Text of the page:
Climate change. The people have the answers, not their leaders

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Climate change. The people have the answers, not their leaders

By Dipti Bhatnagar

The headlines in the newspapers are all about world leaders and their weak promises at the United Nations Climate Summit in New York. But if you want to know the real answers to climate change, listen to the people on the streets.

On 21 September, in cities across the world, hundreds of thousands of people were on the People’s Climate March, the largest climate action in history. Thousands of people also marched at the Flood Wall Street marches, to protest against businesses and how they make climate change worse.

Friends of the Earth International marched as well, to tell our ‘world leaders’ that this Climate Summit and their weak promises will not help climate change; they have to take serious action or go away.

We don’t want these weak promises. We want cuts to carbon emissions which are supported by law. We want big cuts to carbon emissions. We want cuts which are fair for everyone and which are scientific. We also want money and technology for countries in most of the world to help the problem. We only heard very weak promises of money at the Summit.

Western leaders take very little action in their countries for climate change. And they welcome big business. More and more they follow the economic interests of businesses, dirty energy companies, and the few rich people in the world.

Dirty energy companies are getting the support of democratic institutions like our governments and the UN But we need to listen to the people. We must fight to win back our democratic and government organisations from big business.

This summit allowed more profit from carbon trading and offsetting. They are false solutions to the climate problems. Carbon trading allows dirty companies to pay someone else to find answers to the problems of their own pollution. Then they do not need to reduce their pollution. This is not reducing carbon emissions. It is taking away land and resources from weaker communities. At the summit, South Korea said that it wants to be the first Asian country with a carbon market.

Not all actions on climate change are the right actions. Governments always talk about a long list of wrong actions or wrong answers to climate change. Examples are nuclear energy, very big dams, natural gas, ‘clean coal’, carbon capture and storage, genetically modified food, agrofuels, carbon trading, and carbon offsetting.

These wrong answers stop us thinking about the real social and economic changes to stop the climate problem.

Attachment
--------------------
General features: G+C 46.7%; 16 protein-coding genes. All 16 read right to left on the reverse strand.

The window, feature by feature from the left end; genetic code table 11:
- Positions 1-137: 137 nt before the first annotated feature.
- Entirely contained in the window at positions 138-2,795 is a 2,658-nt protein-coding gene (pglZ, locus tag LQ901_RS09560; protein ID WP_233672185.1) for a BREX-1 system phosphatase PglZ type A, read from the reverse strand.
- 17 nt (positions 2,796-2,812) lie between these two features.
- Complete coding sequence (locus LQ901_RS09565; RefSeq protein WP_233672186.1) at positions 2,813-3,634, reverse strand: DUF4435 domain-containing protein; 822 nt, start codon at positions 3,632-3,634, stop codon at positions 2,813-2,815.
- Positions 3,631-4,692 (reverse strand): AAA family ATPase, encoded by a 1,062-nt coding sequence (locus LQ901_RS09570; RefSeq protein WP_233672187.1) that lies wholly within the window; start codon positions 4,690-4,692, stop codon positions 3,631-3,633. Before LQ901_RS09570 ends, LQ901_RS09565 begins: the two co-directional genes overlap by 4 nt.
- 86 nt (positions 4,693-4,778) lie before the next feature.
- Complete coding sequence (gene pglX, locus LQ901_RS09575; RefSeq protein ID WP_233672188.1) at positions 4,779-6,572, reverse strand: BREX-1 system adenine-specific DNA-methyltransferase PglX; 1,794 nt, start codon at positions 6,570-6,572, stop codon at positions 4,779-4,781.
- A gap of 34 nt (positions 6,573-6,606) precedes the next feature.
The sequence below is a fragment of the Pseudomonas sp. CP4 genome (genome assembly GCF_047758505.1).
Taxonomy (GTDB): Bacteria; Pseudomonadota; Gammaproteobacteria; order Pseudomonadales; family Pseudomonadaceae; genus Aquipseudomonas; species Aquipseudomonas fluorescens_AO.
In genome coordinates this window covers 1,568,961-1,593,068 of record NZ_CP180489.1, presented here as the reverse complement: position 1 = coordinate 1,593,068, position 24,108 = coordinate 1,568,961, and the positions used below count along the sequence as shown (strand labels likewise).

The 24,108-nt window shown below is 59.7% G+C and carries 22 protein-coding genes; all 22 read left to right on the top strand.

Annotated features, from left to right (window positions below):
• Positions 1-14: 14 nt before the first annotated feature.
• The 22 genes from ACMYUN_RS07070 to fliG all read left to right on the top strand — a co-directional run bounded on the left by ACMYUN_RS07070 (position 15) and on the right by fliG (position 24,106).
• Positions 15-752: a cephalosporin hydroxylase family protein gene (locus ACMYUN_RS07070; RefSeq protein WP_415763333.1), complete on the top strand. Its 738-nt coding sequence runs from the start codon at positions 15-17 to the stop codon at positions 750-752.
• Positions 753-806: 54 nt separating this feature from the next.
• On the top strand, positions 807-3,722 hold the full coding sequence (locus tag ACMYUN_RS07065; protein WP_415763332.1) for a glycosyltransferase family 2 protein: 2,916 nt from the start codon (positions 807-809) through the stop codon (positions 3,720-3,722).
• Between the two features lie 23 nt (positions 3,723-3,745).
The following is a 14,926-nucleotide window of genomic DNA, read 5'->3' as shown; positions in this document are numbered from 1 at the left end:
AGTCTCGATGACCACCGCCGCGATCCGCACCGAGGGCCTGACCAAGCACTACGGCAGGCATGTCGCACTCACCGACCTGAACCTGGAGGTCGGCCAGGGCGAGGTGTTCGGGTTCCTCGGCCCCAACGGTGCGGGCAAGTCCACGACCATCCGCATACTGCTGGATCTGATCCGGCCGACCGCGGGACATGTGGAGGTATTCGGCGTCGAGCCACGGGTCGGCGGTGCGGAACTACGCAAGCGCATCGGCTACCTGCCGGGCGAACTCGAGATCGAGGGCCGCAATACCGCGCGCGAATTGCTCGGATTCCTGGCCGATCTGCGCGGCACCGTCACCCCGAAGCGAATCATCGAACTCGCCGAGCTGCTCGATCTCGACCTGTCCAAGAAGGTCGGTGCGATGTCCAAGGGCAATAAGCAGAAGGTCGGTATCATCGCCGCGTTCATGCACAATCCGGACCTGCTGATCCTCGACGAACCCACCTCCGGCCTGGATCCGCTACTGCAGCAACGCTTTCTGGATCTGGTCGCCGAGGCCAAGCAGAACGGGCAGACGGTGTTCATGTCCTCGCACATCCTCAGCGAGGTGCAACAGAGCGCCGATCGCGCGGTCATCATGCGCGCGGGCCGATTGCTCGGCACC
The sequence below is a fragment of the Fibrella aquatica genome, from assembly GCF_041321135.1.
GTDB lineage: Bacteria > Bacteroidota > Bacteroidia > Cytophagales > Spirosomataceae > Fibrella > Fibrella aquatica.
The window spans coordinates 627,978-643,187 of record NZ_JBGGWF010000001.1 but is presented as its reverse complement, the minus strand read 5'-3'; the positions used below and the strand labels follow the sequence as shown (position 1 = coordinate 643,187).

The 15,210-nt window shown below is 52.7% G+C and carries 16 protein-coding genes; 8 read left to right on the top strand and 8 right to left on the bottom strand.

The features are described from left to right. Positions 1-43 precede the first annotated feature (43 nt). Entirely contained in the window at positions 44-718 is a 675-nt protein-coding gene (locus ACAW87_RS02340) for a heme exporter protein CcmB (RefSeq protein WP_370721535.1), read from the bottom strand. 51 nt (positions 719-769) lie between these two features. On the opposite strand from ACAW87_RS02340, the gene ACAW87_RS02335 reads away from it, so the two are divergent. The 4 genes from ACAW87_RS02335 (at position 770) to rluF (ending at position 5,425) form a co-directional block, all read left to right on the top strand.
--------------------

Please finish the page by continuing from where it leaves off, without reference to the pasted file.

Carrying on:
First we need to reduce greenhouse gas emissions from where they start.

We also need to change the way we make and use energy. Dirty energy is causing climate change and it is bad for workers and local communities. We must have clean sustainable community energy. It is our right to have energy. It is our right to have sustainable energy and to decide the way it is used.

We must ask why we live in an unequal society – this is the fair way to think about climate change. The cause of the climate problem and big inequality are the same - the way the economy finds, uses, and throws away energy.

We have rich countries with less than one fifth of the world’s population which made almost three quarters of all greenhouse gases. The European Union and the US make more than half of the carbon emissions in the Earth’s atmosphere, but they have only a tenth of the world’s population.

The poorest ten per cent of the world’s population have made less than one per cent of emissions. But they are most affected. Industrialized countries must agree to reduce their emissions and without carbon trading and giving the work to countries in the Global South.

From October 10-18, people across the world will take action together on energy as part of Reclaim Power. As we prepare for the social pre-Conference of the Parties (COP) in Venezuela, COP20 in Lima and COP21 in Paris in December 2015, we will use ‘people power’ and better ideas for climate justice to avoid the worst of the climate crisis.

If our ‘leaders’ do nothing, we will blame them.

Dipti Bhatnagar is the Climate Justice & Energy co-coordinator for Friends of the Earth International

NOW READ THE ORIGINAL: (This article has been simplified so the words, text structure and quotes may have been changed.)